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The University of North Carolina news letter. online resource (None) 1914-1944, August 13, 1919, Image 1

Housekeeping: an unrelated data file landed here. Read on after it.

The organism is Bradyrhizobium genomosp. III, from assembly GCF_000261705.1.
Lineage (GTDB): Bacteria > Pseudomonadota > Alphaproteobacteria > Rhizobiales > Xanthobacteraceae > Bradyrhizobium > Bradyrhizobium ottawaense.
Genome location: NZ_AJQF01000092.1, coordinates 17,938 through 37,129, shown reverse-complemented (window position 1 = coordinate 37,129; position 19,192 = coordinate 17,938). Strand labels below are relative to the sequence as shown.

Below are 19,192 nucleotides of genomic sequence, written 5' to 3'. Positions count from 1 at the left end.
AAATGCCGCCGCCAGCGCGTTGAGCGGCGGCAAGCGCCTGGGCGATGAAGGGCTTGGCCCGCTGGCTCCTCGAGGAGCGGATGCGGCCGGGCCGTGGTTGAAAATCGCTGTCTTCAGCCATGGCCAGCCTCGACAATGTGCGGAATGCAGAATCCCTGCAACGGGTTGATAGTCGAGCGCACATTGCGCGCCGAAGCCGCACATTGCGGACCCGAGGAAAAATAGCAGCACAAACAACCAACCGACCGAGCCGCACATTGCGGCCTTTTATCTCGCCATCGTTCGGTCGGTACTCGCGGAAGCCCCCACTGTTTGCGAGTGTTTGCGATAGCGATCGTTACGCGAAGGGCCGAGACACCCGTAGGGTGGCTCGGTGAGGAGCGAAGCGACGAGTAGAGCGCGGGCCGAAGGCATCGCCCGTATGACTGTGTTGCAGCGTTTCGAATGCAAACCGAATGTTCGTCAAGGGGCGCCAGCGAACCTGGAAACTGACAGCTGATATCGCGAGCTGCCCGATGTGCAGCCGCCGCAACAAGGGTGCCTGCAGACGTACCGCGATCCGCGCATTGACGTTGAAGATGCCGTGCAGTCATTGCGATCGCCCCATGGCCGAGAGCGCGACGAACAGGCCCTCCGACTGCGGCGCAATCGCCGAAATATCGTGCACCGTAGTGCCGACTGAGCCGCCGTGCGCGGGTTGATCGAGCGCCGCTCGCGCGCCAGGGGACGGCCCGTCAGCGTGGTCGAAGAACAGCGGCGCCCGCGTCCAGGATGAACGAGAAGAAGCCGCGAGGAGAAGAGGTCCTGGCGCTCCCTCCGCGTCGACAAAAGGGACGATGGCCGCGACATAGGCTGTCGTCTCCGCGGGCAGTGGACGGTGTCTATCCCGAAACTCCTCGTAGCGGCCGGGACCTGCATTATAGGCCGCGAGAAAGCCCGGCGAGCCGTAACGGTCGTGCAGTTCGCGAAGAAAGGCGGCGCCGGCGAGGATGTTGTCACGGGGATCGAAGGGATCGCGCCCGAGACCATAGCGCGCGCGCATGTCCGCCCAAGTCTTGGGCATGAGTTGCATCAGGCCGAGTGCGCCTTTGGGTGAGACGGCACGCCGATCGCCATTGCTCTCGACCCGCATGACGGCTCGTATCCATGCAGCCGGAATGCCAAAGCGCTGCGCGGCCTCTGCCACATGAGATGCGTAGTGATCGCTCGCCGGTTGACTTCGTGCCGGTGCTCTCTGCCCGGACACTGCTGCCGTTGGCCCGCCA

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The news in this publica tion is released (or the press on leceipt. THE UNIVERSITY OF NORTH CAROLINA NEWS LETTER Published weekly by the University of North Carolma (or its Bureau of Extension. AUGUST 13,1919 CHAPEL HHJU N. C. VOL. V, NO. 38 SdUorUi Board i B. C. Branson, J. G. deB. Hamilton, L. B. Wilson, D, D OarroU G. M. MoKie ^ L Entered as second-class matter November 1,4,1914, at the Postoffloe at Chapel Hill, N, C., under the act of August 24,1919. SCHOOL FORUMS IN CAROLINA THE COMMUNITY FORUM The Federal Bureau of Education, says /Dr. Henry E. Jackson, is seeking to es- itablish a community forum in every •school house in the land. He elaborates his idea of what the forum is to be as follows: The first principle to note is that a '.forum is organized on the basis not of agreement but of difference. We meet 'for discussion not because we agree but ibecause we differ, ft would be a stupid and monotonous world if we all thought alike, just as it would be if our faces, forms, and pursuits were all strictly uni form. The aim of the forum is not to secure uniformity but unity. When citizens meet for discussion they do not promise to agree with one another but to make an honest attempt to under stand one another. It is a parliament of the people for mutual understanding. The aim of the community forum is to discover, organize, and thereby make eflfecti%’e the common opinion. There are only two ways to govern a •community, said Lord Macaulay: One is by the sword, the other is by public opinion. Public opinion is made effective for control by discussion. We need have no particular desire that other men agree , with anything we say, but we ought most 1 earnestly to desire that they should begin to think. Honest thinking is the straight road to the truth.—Henry E. Jackson, in The League of Nations. his answer will probe to the quick of people—teachers and mill owners—who have hearts to feel with and heads to think with. Someday somebody in the South will vocationalize education in a cotton mill village witli the genius that Wirt put into the schools of Gary, Indiana; and also will flU it to the full with final advan tages and values. It has never yet been done. Who will do it? A Half-Time Mill School, bulletin No 6, 1919 of tlie Federal Bureau of Educa tion, provokes the above item. It can be had free of charge by writing to the U. S. Commissioner of Education, Wash ington, D. C. THEIR CAUSE IS BAD In the I^eague of Nations the council of statesmen at Paris has sought unselfislily and with the noblest aspirations to pro mote the highest good of all nations, to BURKE MOVES UP The bank-account savings of Burke ■County according to the last published statements in 1918 were |248,780; which ■uverages $10 per inhabitant and gives the county a rank of 61st, instead of 80th as publislied in the University News Letter July 16th. The savings deposits and time certificates of the Bank of Morgan- ton were $35,186 and the time certificates of the First National Bank of Morgantoii •on December 31, 1918 were $213,594. On June 30, 1919 the total of bank- account savings in Burke had risen to $516,226. In other words, it more than •doubled in six months or so. If the other banks in the state have done as well, then our total bank-account savings in North Carolina are now around 122 mil lion dollars. The savings of tlie National Bank in Burke were overlooked by our students for some unaccountable reason. When included in our War Thrift table of the July 9 issue, Burke rises from 67tli place to 53rd, witli a total of war securities and bank-account savings of $1,171,312, or $47 per inhabitant. Burke’s total of war securities and bank-account savings in 1918 was $140,- 000 beyond that of Caldwell; while her rank in per capita thrift was 25 places below that of McDowell. make them dwell together on earth m friendship, not in enmity. War is sense less and ugly and hateful. More than at any other time in history tlie mass of mankind abhors its savagery, its cruelty, its awful destructiveness. The peoples of the world have had their fill of the horrors of the battlefield, they are sick of slaughter, and with sure insight they demand that the curse of war be attacked and destroyed in its source, the secret councils, like that of Potsdam, where dynastic and selfish na tional interests prepare the decrees that send millions forth to take the lives of their brothers. The Covenant abounds in provision designed to prevent war by removing the occasions and opportunities for war, by putting hidden intrigues and plottings under the ban, by providing open and honorable ways of adjustment for differ ences between nations, by making the resort to arms odious and subject to penalties. If that is not work in “the united service of mankind,” will the gentlemen who denounce it as a “Biitish Wilson” plot be good enough to tell us in what way enlightened statesmanship can serve mankind? Tliose who now profess liostility to tlie League Covenant cannot hold their po sition against the judgment and the will of pretty much the whole world except themselves. Tlieir cause is bad. They hopelessly confront millions of mankind in a forward movement. Tliey make tliemselves the champions of outworn and evil conditions. The world already j regards tliem with astonishment. It is more immediately to the point that tlie people of the United States are observing their proceedings with ‘close attention. —New York Times. TEACHER-STANDARDS I asked a teacher what he was teacliing the children in his mill school. And tlie teacher answered; Beading, writing, arithmetic and so on; the regular things you teach in any school anywhere, -geography, grammar, history and so forth. Of course we have busy-work ex- ercis^pdrawing, picture stories, paper cutting and the like to keep the children out of mischief between lesson times. All ■ of whicli are very necessary, I said. Then I asked a cotton mill operative what in his opinion the -mill villagers .needed to learn in a school. Community-Needs And the mill villager answered; We’d aike to learn how to make the most of our Jives, liow to spend tlie money we earn, how to make ourselves and our homes attractive, how to care for our babies, how to keep our homes free from disease, how to work mill arithmetic, how the mill machines run and how to repair them, how to climb on up in skill and -wages, how to have homes of our. own •with gardens, cows, pigs and poultry, and how to spend our spare time with profit. Which was his way of phrasing the meeds of life in a cotton mill village. And A HUNDRED YEARS LATE Tlie debate in the Senate over the Treaty of Peace and the Covenant of Nations discloses tlie fact that certain senators are violently opposed to dping at this time what the United States has been doing for a liundred years or so under its treaty-makjng power. Thus, in the Rush-Bagot treaty in 1817, la the Webster-Ashburton treaty in 1842, in the treaty with Colombia in 1846, in the Bulwer-CIayton treaty in 1850, in the treaty with Honduras in 1864, in the treaties with Great Britain and Germany in 1889, in the Panama treaties of 1901 and ’03, and in the Bryan treaties with twenty countries during the present ad ministration, we have been doing the very things that the learned senators are now saying that we ought not to do, to wit: Under the treaty-making power we have made covenants for the reduction of armaments, the maintenance of armed forces in foreign territory, the fixing of boundaries, the maintenance of neutral ity of territory belonging to other nations, the guarantee of the independence of other nations, the compulsory arbitration of disputed matters, with the postpone ment of war during that process, the par ticipation by this country with other countries in the affairs and government of backward nations, a restriction upon the right to erect fortifications for tlie protection of property in which this country is interested and with reference OUR SOLE SAFEGUARD Thomas Huxley Truly America has a great future before lier—great in toil, in care, and in responsibility, great in true glory if she be guided in wisdom and right eousness, great in shame if she fail. I can not understand why other na tions sliould envy you or be blind to the fact that it is for the highesl in terest of mankind tliat you should succeed; but the one condition of suc cess, your sole safeguard, is the moral and intellectual clearness of the in dividual citizen.—Address in 1876. to which it assumes a responsibility, and an appropriation of money in order to make all such covenants effective.—The Covenanter. BREAKING IN TWO Nowhere in the world except in rare spots does the farmer enjoy the same educational facilities for his children as does the urban citizen, even the most common laborer, who pays little or no taxes. It is manifest that this condition can not continue. Either the country as a whole will provide, regardless of expense, the same educational advantages for the children of the farm as well as for those of the city, or we cannot maintain our average citizenry upon the land. If the actual resident upon the land is inferior, then we shall one day break in two politically as Russia has broken. In any event, our lands will not be well managed and the future will be insecure. —E. Davenport, dean Illinois College of Agriculture. THE LEAGUE DOES NOT It does not commit member-nations to obligations they cannot get rid of. It does not place the United States in a po sition where it can be coerced by the votes of other nations, either in the council or in the assembly. It does not involve tlie calling out of American troops to settle local squabbles. It does not place peace above justice; but agrees to restrain and prevent aggression. It does not obstruct union or division of existing nations; nor nullify the authority of Congress to declare war; nor weaken the Monroe Doctrine, but extends its principles; nor interfere in any nation’s domestic affairs, and it does not exceed the treaty power under the Constitution.—Edward Berwick. SECRETARY DANIELS SAYS If a League of Nations plan succeeds, COLLEGE RED CROSS WORK The question of Home Service institutes has become of special importance since the Red Cross has decided that Home Service sections may, under certain cir cumstances, widen their clientele to in clude any civilian family which stands in need of sucli service. During the war the course liad, of necessity, to be brief. Soldiers’ and sailors’ families had to be served, and there was a dearth of train ed workers. For the quick training of new workers the institutes were organized and for the same reason are now being temporarily continued. These facts have not undermined tlie tlieories of the Red Cross as to what con stitutes good training for carrying out a peace-time program. The general edu cational program of Home Service—insti- stutes, chapter courses, conferences, field visits—has succeeded beyond the hopes of the most optimistic, but it has not satisfied tlie Red Cross with a six weeks’ training for social workers. The train- we must end our naval construction. If j iug policy is now undergoing its readjust tlie it does not, we must build a navy equal in size of any in the world.” Witli these words Secretary Daniels emphasizes one of the perils we must face if the Senate refuses to ratify the Paris Covenant—the peril of another race for armament. Enormous expenditures for warships, airplanes, and ammunitions will begin immediately if the League plan fails. Secretary Daniels, however, demon strates his faith in the success of tlie Covenant by recommending the abandon ment of his proposed tliree-year naval building program, the execution of which would have cost six hundred million dollars. Thus we are able already to express some of the benefits we will derive from tlie league in figures. The first great saving for the United States, according to the Secretary of tlie Navy, will be more than half a billion dollars. Actually t will be more than this because once tlie great powers of the world re-enter tlie race for armament, there is no telling where they will end. Tlie difference will be that, whereas before the war the United States made no effort to compete with Europe, now we should have to main tain an army and navy equal to the greatest. HOBBLED BY COTTON Cotton fastened slavery on the South, and slavery a false economic policy. I have often said that if the South had never raised a bale of cotton it would be infinitely richer today than it is. With out cotton the South would be the center of the food-producing power of America. Without cotton the South would long ago have become the industrial center of America, for its resources in minerals and in water-power and in climatic ad vantages give it preeminent potentialities unmatched in the world. Nevertheless, we are now largely tied to the cotton industry, and it is the su preme duty of the South to make the most of its opportunity and to win from cotton production a prosperity matching that wliich the West has gained from grain production. For years diversified agriculture was well-nigh destroyed. Tlie South kept its corn crib and meat house in the West. Almost every dollar secured for its crop was in advance mortgaged for the bacon and the corn and the flour of the West. —Richard H. Edmonds in Manufacturers Record. ment. From the, beginning the Red Cross has looked upon this work as a co operative enterprise in which appropriate educational institutions were persuaded to lielp prepare people to do home ser vice. Schools for social work lent their aid, even at a considerable sacrifice some times to their regular work. College Home Service Many colleges and universities gave the use of their plants and some of the time of the members of their sociology facul ties. The Red Cross supplemented the teacliing, procured field-work oppoi^tun- in whicli tlie social agencies assist- ities- ed willingly—carried the overhead ex pense, and recruited the students. It is now expected to develop this cooperation with educational institutions and in time to get it taken over entirely by them Tlie six schools for social work will naturally be the first institutions asked to assume responsibility. Next come the state universities ami state agricultural colleges, whicli are tlie natural resources for training rural -workers, for whom there is now great demand. It is thought that the experimental work necessary for the development of laboratories of rural sociology in these schools is a proper responsibility for the Bed Cross and should be its contribution in the cooper ative arrangement. It is expected to loan competent members of the Red Cross personnel to assist in the teach ing and to surpervise the field work training. Cooperative agreements of tliis nature have already been made with the following universities: Cornell, Berea College, Western Reserve, Tulane, Em ory, the University of Cincinnati, and the state universities of Alabama, Min nesota, Kentucky, Ohio, Wisconsin, Louisiana, Kansas, Colorado, Oregon, Washington, Idaho and Utah. Already the training courses are being lengthened. Plans are now under way to have the minimum course cover twelve weeks, with additional advanced courses covering a period of one year or more. The workers who have had only the short courses will, in peace-time, be rated ac cordingly. The war emergency past, higher professional standards will be set up and Home Service workers will be re- ■quired to meet them.—Tlie Survey. NON SIBI SED ALUS For themselves nothing, for others every thing—in His name and for His sake. That has always been the core of the re ligion of the Salvation Army. That was its battle cry in the war zone. And the crisis of war has at last forced this kind of religion upon the attention of man kind. Humanity witli God left out is a futile sort of religion, as Frederick Harrison proved beyond debate. It is little more indeed than a plan of salvation by soap and soup and social salves. On the other hand, God with humanity left out, or left incidental and accidental, is also a futile sort of religion, as John fully realized when he said, If a man will not love his brother whom he hath seen, how can he love God whom he hath not seen? The Salvation Army creed is a working • creed and a complete theology, but the world is realizing it slowly. We are still fiercely and foolishly contending for many things that are really unessential, the final values of life and destiny considered. Or so it seems to the average man. And when this war came, ” says Evangeline Booth, Commander-in-Chief of the Salvation Army in America, “it was natural for us to look to the man— the man under the shabby clothes, en listing in the great armies of freedom; the man going down the street in the spick and span uniform; the man behind the gun, standing in the jaws of death hurl ing back world autocracy; the man, the son of liberty, discharging his obligations to them that are bound; the man, each one of them, although so young, who when the fate of the world swung in the balances proved to be the man of the hour; the man, each one of them, fighting not only for today but for to-morrow, and deciding the world’s fu ture ; the man who gladly died that free dom might not be dead; the man dear to a hundred million throbbing hearts; the man God loved so much that to save him He gave His only Son to the unparalleled sacrifice of Calvary, witli its measureless ocean of torment heaving up against His heart in one foaming, wrathful, omnipo tent surge. Our Passion is Man IVherein is price? What constitutes cost, when the question is the man? ‘ ‘It is for man we have laid our lives upon the altar. It is for man we have entered into a contract with our God which signs away our claim to any and all selflsli ends. It is for man we have sworn to our own hurt, and—my God thou knowest—when the hurt came, hard and hot and fast, it was for man we held tenaciously to the bargain. “Man! Sometimes I think God has given us special eyesight with which to look upon him. We look through the exterior, look through the shell, look through the coat, and find the man. We look through the ofttimes repulsive wrap pings. through the dark, objectionable coating collected upon the downward travel of mis-spent years, through the ar tificial veneer of empty seeming, through to the man. “He that was made after God’s own image. He tliat is greater than firmaments, greater than suns, greater than worlds. “Man, for whom worlds were created, for whom the Heavens were canopied, for whom suns were set ablaze. He in whose being there gleams that immortal spark we call the soul. “When the Empress of Ireland went down -with a hundred and thirty Salva tion Army officers on board, one hun dred and nine ofiicers were drowned, and not one body that was picked up had on a life-belt. The few survivors told how the Salvationists, finding there were not enough life-preservers for all, took off their own belts and strapped them upon even strong men, saying, I can die better than you can; and from the deck of that sinking boat they flung their battle-cry around the world—Others! “My father, in a private audience with the late King Edward saidi: Your Majes ty, some men’s passion is gold; some men s passion is art; some men’s passion is fame; our passion is man!”—Evange line Booth, Commander-in-chief of the Salvation Army in America. In Emerson’s phrase, These words are alive and'vascular; cut them and they will bleed. They are quoted from The War Ro mance of the Salvation Army, J, B. Lip- pincott Go., Philadelphia. It is a fasci nating and quickening story.